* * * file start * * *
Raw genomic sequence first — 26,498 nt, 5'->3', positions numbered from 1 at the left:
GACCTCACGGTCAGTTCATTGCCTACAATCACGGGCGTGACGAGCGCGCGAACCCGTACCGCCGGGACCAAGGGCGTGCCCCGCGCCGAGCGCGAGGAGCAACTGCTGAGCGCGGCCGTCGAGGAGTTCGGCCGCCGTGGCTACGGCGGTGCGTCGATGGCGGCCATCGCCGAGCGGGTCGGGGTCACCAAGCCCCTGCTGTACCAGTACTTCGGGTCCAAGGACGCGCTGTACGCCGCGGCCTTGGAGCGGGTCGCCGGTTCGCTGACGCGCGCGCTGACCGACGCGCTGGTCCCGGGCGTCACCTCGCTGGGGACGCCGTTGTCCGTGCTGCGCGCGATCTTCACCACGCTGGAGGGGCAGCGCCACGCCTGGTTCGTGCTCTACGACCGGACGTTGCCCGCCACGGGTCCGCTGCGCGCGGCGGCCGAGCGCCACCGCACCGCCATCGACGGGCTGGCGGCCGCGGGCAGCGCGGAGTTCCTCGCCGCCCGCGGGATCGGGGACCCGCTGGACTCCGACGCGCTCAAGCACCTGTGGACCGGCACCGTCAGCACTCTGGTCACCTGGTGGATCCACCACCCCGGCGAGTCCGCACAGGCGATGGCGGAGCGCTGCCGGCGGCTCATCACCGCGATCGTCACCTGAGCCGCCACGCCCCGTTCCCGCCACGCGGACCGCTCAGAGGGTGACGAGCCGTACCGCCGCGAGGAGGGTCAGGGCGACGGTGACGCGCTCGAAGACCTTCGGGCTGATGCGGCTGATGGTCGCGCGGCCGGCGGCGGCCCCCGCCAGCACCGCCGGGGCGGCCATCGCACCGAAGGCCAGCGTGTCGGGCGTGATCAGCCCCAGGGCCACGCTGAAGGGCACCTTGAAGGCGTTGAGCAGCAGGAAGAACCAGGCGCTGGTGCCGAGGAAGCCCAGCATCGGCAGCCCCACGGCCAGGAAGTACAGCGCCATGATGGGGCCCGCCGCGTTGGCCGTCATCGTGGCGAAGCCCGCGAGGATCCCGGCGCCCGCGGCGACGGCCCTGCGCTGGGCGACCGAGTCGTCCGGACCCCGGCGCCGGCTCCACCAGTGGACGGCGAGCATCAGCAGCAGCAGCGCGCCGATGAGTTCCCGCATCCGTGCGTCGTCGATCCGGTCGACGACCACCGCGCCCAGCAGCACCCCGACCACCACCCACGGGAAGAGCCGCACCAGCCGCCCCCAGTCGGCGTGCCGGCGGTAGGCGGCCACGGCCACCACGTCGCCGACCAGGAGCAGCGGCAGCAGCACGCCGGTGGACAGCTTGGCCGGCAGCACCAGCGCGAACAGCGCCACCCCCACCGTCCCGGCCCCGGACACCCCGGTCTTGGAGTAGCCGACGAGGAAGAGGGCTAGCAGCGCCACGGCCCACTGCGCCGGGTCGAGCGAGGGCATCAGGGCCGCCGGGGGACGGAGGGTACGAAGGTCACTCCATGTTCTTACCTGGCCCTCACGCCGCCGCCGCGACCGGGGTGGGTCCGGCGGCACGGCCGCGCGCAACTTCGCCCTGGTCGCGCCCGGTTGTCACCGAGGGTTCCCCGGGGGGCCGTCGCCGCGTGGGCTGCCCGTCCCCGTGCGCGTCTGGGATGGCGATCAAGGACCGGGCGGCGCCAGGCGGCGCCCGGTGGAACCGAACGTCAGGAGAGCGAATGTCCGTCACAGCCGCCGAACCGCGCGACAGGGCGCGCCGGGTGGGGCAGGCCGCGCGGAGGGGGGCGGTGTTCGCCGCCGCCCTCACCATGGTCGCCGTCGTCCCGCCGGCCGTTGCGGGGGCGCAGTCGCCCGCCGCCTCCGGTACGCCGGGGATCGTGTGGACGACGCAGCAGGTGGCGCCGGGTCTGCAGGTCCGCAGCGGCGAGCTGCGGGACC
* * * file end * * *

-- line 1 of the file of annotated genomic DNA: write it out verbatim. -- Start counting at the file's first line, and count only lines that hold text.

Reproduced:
Raw genomic sequence first — 26,498 nt, 5'->3', positions numbered from 1 at the left: